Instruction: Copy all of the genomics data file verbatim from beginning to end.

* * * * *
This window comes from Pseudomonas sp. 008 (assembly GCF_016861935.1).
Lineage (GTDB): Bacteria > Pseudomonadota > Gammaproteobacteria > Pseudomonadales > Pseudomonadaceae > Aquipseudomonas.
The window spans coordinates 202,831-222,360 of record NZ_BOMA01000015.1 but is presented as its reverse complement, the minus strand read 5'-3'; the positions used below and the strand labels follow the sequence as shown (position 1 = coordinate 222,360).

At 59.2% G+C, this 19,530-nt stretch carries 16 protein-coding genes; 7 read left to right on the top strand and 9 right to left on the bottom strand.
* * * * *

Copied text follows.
This window comes from Pseudomonas sp. 008 (assembly GCF_016861935.1).
Lineage (GTDB): Bacteria > Pseudomonadota > Gammaproteobacteria > Pseudomonadales > Pseudomonadaceae > Aquipseudomonas.
The window spans coordinates 202,831-222,360 of record NZ_BOMA01000015.1 but is presented as its reverse complement, the minus strand read 5'-3'; the positions used below and the strand labels follow the sequence as shown (position 1 = coordinate 222,360).

At 59.2% G+C, this 19,530-nt stretch carries 16 protein-coding genes; 7 read left to right on the top strand and 9 right to left on the bottom strand.